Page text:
Son of Destruction

Many saints will apostatize when the Lawless One, the Son of Destruction, seats himself in the Sanctuary of God. As the Apostle Paul explained to the Thessalonians, the “Day of the Lord” would not arrive until the “Apostasy” occurred and the “Man of Lawlessness” was unveiled, the one who would seat himself “in the Sanctuary of God.” Paul also labeled him the “Son of Destruction,” but is there any additional significance to this second designation?

In his letters, the phrase “Son of Destruction” occurs only here. The English noun “destruction” translates the Greek term apôleia, meaning, “destruction, ruin, loss” - (Strong’s - #G684).

Caracalla - Photo by Ian Noble on Unsplash
[Photo by Ian Noble on Unsplash]

The same term is found on the lips of Jesus in the 
Gospel of John where he calls Judas Iscariot the Son of Destruction.” Certainly, Judas was an excellent model for the ultimate apostate, though other than his betrayal of Christ, nothing in his life parallels the predicted activities of the “Lawlessness One” – (John 17:12, 2 Thessalonians 2:1-12).

The phrase could refer to this figure’s final fate when he is destroyed at the “arrival” of Jesus. That possibility fits well with Paul’s description of his demise - “Whom the Lord will consume with the spirit of his mouth and DESTROY with the brightness of his coming.”

However, in verse 8, the English term “destroy” translates a different Greek word, katargeô, and the latter more correctly means “disable, disarm, bring to nothing.” The natural sense of the genitive construction in the clause, “son of destruction,” is that “destruction” characterizes him, it defines WHAT HE DOES.

Paul’s scriptural source for the term is the Book of Daniel, especially the passage in its eleventh chapter describing an evil ruler of Greek descent:

  • And the king shall do according to his will, and he shall exalt himself, and magnify himself above every god, and shall speak marvelous things against the God of gods, and he shall prosper till the indignation be accomplished; for that which is determined shall be done” – (Daniel 11:36).

This ruler is prominent in Daniel’s several visions in which he is called the “little horn,” the “king of fierce countenance,” and the “contemptible person.” He originated from the “fourth beast” and “waged war against the saints and prevailed over them,” though only for the time allotted by the “Ancient of Days.”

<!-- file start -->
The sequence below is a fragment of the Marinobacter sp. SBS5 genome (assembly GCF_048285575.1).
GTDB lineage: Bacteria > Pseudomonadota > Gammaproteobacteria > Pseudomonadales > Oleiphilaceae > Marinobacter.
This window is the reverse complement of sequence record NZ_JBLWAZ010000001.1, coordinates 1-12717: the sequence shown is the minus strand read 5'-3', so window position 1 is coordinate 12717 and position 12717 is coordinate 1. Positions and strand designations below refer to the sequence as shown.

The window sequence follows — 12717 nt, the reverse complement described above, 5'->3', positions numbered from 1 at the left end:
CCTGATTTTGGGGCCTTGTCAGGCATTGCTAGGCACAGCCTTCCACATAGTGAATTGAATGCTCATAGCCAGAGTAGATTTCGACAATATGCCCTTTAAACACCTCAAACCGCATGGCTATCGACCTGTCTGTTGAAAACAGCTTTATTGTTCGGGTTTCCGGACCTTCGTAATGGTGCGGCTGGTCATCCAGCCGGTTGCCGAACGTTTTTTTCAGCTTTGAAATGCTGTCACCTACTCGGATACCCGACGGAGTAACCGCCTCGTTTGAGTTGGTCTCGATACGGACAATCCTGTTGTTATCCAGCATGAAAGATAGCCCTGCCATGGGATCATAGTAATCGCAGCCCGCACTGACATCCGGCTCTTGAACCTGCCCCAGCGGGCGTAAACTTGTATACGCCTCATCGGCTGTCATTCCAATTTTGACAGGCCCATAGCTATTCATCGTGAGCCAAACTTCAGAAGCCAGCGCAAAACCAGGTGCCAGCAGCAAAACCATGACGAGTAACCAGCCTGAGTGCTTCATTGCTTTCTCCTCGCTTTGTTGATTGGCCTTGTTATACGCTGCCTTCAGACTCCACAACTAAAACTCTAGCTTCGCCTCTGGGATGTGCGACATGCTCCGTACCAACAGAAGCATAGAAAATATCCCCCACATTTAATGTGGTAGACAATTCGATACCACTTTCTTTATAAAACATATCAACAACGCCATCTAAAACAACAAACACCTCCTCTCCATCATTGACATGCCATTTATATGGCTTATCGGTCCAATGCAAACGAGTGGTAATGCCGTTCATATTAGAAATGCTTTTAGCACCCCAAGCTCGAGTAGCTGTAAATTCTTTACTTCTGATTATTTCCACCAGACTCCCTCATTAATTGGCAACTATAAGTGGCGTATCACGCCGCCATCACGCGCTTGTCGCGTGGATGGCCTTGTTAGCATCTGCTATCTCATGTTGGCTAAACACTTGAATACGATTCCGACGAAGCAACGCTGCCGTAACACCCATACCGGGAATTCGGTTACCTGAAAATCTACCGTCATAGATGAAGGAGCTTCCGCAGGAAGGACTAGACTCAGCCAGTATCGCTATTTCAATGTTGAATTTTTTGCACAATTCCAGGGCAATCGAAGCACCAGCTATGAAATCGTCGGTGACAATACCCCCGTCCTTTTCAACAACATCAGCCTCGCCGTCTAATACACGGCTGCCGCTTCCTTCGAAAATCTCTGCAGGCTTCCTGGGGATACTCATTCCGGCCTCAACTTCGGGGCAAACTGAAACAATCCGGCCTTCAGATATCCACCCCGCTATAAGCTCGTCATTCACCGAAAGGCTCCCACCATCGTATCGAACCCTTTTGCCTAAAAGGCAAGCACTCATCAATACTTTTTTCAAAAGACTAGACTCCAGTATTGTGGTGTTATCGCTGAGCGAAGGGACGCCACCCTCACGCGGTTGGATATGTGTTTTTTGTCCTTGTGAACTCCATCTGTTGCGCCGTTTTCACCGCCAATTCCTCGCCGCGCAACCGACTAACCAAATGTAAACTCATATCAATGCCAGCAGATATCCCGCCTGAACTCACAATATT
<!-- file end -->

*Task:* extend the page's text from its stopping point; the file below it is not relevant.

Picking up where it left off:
This creature’s “war” included the desecration of the “Sanctuary,” the cessation of the daily burnt offering, and the erection of the “Abomination of Desolation” in the “sanctuary” – (Daniel 7:21-25, 8:9-13, 8:23-26, 9:26-27, 11:30-36).


This background explains Paul’s warning that the “Lawless One” will “take his seat in the Sanctuary.” Did he mean that he would enter a rebuilt Temple in Jerusalem? It is noteworthy that Paul used the Greek term for the inner sanctum or naos, the “holy of holies,” not the word for the entire Temple complex.

Nowhere else does Paul express interest in the Jerusalem Temple or say anything about a future rebuilt temple. However, he does apply the same term, the “Sanctuary of God,” metaphorically to the Church.

Since the topic in the present passage revolves around the “Apostasy,” the context makes it likely that Paul was referring to the unveiling of this figure in the Church, the “Body of Jesus Christ” - (1 Corinthians 6:19, 2 Corinthians 6:16, Ephesians 2:21).

In Chapter 8 of Daniel, the “Little Horn” is a “king” from one of the four Greek kingdoms that succeeded the empire of Alexander the Great, the same “Little Horn” that waged war against the “saints” in the seventh chapter - (Daniel 7:21, 8:8-13, 8:21-25).

The only historical figure that meets the descriptions in Daniel’s visions is Antiochus IV, the ruler of the Seleucid kingdom who persecuted the Jewish people for over three years (168 B.C. to 165 B.C.), the allotted “season, seasons, and part of a season.”

That king’s “war” included the corruption of Jewish leaders, the banning of Jewish religious rites, the burning of the scriptures, the cessation of the sacrificial rituals, and the erection of an altar to his god, Zeus Olympias, on the altar of burnt offerings in Jerusalem, the so-called “Abomination of Desolation.”

According to the Book of Daniel, this “king of fierce countenance… corrupted the holy people… and magnified himself in his heart, and caused the destruction of many.

Abandoned Church - Photo by Dan Meyers on Unsplash
[Photo by Dan Meyers on Unsplash]

In the Greek 
Septuagint version of Daniel, the term rendered “destruction” is the same one used by Paul for the “Son of DESTRUCTION,” that is, apôleia. Most likely, considering the language and context of the passage in Thessalonians, this is the Apostle’s source for his term, “Son of Destruction.”

Thus, Paul employed Daniel’s “little horn” as the model for the final deceiver who would arise in the Church and work to deceive followers of Jesus and cause their apostasy, using “all power and signs and lying wonders” to do so.

Just as the “Little Horn” caused many in Israel to fall, so this creature will cause the destruction of many men and women in the Body of Christ before his own demise at the “arrival” of Jesus. He is, therefore, appropriately labeled the “Son of Destruction.”

  • Until Revealed - (The mystery of lawlessness is at work preparing the way for the unveiling of the Lawlessness One – 2 Thessalonians 2:5-7)
  • Seated in the Sanctuary - (The Man of Lawlessness will be unveiled when he seats himself in the House of God - 2 Thessalonians 2:3-4)
  • The Apostasy - (Paul warned the Thessalonians of the future apostasy which he linked to the unveiling of the Man of Lawlessness, the Son of Destruction)